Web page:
Coffee Maker Repair

Coffee has become an international beverage. This Fix-It Guide on coffee maker repair tells how a coffee maker works, what often goes wrong, how to identify a coffee maker problem, and what parts and tools you will need to fix it. It then gives simple step-by-step instructions for how to disassemble and test a drip coffee maker and a percolator coffee maker. This Fix-It Guide then refers to electrical cord repair, fuse repair, thermostat repair, heating element repair, and appliance controls repair for additional help.

How Does a Coffee Maker Work?

coffee maker1 Coffee Maker Repair

Some coffee makers use special fasteners that require unique screwdrivers.

A coffee maker, also known as a coffee pot, is a small heating appliance designed for brewing coffee from ground beans. The two types of electric coffee makers are drip and percolator. Drip coffee makers heat water and pump it to drip through the coffee basket and into a carafe. Percolator coffee makers heat water into steam that pushes the hot water up a tube where it falls through the coffee basket and into the main compartment. Coffee makers use switches to turn on and regulate electricity for heating water, and controllers for warming elements in the base that maintain heat in the coffee. Quite simple.

What Can Go Wrong with a Coffee Maker?

Electric cords, switches, timers, thermostats, and heating elements can become inoperable or cause an electric short that damages components. Some coffee makers have fuses that will blow before damage can be done.

Fix-It Tip

Basic maintenance can minimize repairs. Periodically brew a batch of water without the grounds, adding a small amount of vinegar to the water to neutralize accumulated acids. In addition, if you live in an area that has hard tap water, only use distilled or filtered water in your coffee maker. Not only will it last longer, the coffee will also taste better.

How Can I Identify a Coffee Maker Problem?

coffee maker2 Coffee Maker Repair

You may be able to see the problem without testing anything.

  • If the coffee maker doesn’t work at all, make sure power is on at the outlet, check the electrical cord, the internal fuse, or the thermostat and replace as needed.
  • If the coffee maker brews slowly, check the hot water tube for minerals or debris and clean (see below).
  • If the coffee doesn’t stay hot, test the heating element and the appliance controls. If the coffee maker leaks, check the seals or gaskets and replace as needed (see below).

The cost of replacing a major component, such as an element, is about half the cost of a new coffee maker–if you can find one. If these components fail, seriously consider replacing the appliance.

What Do I Need for Coffee Maker Repair?

You can find replacement parts through the manufacturer or aftermarket supplier. The tools you’ll need for disassembly and testing include these:

  • Screwdrivers
  • Wrenches or nut drivers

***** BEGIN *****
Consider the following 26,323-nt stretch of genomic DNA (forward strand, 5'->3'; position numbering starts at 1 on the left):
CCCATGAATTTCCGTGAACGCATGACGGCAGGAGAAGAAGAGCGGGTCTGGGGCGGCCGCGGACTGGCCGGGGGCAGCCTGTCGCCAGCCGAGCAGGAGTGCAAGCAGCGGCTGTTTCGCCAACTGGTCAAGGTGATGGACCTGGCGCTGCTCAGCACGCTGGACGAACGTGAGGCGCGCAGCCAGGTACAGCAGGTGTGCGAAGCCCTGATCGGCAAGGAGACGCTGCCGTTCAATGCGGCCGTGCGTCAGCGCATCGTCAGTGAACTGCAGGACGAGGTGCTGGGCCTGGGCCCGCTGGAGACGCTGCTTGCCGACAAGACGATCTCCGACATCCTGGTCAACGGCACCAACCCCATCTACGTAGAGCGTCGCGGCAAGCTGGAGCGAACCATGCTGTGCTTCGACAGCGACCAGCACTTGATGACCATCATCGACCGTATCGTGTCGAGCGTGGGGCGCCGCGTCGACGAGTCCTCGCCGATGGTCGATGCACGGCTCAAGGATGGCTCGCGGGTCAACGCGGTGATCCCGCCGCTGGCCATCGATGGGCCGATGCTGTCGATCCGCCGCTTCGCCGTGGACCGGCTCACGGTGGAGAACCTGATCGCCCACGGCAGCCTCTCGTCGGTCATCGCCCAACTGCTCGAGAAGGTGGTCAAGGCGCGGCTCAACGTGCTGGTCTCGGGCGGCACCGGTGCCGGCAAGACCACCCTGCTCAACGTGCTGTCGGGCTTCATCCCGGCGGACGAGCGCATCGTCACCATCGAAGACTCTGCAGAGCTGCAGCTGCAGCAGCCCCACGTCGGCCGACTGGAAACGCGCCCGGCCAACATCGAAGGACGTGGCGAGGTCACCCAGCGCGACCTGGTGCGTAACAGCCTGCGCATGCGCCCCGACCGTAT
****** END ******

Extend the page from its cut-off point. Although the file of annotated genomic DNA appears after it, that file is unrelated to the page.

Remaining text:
• Multimeter

What Are the Steps to Coffee Maker Repair?

COFFEEMAKER3 Coffee Maker Repair

Testing a thermal fuse in the heating element.

Disassemble and test a drip coffee maker:

  1. Unplug the unit from the electrical receptacle.
  2. Remove the pot and basket. Remove or tape closed the water reservoir lid.
  3. Turn the appliance over and remove all screws that secure the case halves. Lift off the case to expose the heating element and controls.
  4. Inspect the control cavity to determine if the solution is simple: disconnected wire, debris, etc. If so, fix, reassemble, and test. Otherwise, continue with the next step.
  5. Use a multimeter to test the warming and heating elements, and the switch, thermostat, and timer (see the Appliance Controls Fix-It Guide).
  6. Replace any defective parts or decide to replace the appliance, as appropriate.
  7. Reassemble the appliance and reinstall the pot and basket.
  8. Fill the water reservoir approximately half full, then plug in and turn on the coffee maker to test its operation.

Disassemble and test a percolator coffee maker:

COFFEEMAKER4 Coffee Maker Repair

Testing a switch with a multimeter. The switch should get a reading of infinite when off and little or no resistance when on.

  1. Unplug the unit from the electrical receptacle.
  2. Remove the basket, stem, and lid.
  3. Turn the appliance over and remove all screws that secure the base. Lift off the base to expose the heating element and controls.
  4. Inspect the control cavity to determine if the solution is simple: bad seals, disconnected wire, debris, etc. If you find a problem, fix, reassemble, and test. Otherwise, continue with the next step.
  5. Use a multimeter to test the warming and heating elements, the switch, thermostat, and timer (see the Appliance Controls Fix-It Guide).
  6. Replace any defective parts or decide to replace the appliance, as appropriate.
  7. Reassemble the appliance and reinstall the stem, basket, and lid.
  8. Fill the coffee maker to approximately half full, then plug in and turn it on to test its operation.

Fix-It Tip

If replacing a thermostat requires un-riveting or de-soldering it, consider taking the coffeemaker to an appliance repair shop or recycling it.

Search for REPLACEMENT PARTS: